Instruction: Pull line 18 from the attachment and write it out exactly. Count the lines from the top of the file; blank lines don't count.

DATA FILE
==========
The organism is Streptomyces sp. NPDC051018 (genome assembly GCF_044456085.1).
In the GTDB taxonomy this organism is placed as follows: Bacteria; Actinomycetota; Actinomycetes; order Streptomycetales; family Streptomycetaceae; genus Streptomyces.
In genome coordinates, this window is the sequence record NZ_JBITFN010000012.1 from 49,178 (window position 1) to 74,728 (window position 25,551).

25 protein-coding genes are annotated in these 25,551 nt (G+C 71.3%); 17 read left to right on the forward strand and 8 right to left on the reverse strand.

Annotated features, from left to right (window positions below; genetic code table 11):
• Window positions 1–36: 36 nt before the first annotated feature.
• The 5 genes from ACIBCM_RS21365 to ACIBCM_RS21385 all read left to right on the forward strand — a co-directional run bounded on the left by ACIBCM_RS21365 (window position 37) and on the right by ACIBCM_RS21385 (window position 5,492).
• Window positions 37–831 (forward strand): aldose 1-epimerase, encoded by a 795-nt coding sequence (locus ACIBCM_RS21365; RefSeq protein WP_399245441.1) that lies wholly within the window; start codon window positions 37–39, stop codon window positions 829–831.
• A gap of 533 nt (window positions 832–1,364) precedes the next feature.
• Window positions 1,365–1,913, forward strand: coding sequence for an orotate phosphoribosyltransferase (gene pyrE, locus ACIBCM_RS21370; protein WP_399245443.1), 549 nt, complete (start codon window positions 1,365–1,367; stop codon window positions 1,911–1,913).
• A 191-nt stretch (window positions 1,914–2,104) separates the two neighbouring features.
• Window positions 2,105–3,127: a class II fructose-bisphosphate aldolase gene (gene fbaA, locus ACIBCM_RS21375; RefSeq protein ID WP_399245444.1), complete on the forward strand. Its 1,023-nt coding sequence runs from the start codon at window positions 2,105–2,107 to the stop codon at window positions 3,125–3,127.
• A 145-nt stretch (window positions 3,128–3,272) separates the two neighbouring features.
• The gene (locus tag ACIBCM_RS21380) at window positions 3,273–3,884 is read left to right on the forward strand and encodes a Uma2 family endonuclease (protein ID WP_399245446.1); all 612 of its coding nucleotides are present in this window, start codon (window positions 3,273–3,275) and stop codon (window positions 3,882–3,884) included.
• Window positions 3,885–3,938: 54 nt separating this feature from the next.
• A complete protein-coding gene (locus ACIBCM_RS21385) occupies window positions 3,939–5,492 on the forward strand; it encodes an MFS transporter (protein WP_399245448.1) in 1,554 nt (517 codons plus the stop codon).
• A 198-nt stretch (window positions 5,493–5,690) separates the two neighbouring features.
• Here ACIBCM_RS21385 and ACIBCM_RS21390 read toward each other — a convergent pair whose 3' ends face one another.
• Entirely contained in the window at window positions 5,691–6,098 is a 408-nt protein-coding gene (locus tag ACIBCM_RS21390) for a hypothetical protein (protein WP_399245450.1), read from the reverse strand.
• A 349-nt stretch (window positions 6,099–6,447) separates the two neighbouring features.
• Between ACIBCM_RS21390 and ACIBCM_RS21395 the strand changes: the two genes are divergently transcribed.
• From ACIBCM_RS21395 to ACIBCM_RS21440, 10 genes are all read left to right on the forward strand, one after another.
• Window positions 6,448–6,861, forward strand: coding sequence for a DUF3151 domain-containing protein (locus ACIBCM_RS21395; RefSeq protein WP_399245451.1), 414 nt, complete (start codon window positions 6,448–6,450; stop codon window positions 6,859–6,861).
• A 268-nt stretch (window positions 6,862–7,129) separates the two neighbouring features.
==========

• Here ACIBCM_RS21385 and ACIBCM_RS21390 read toward each other — a convergent pair whose 3' ends face one another.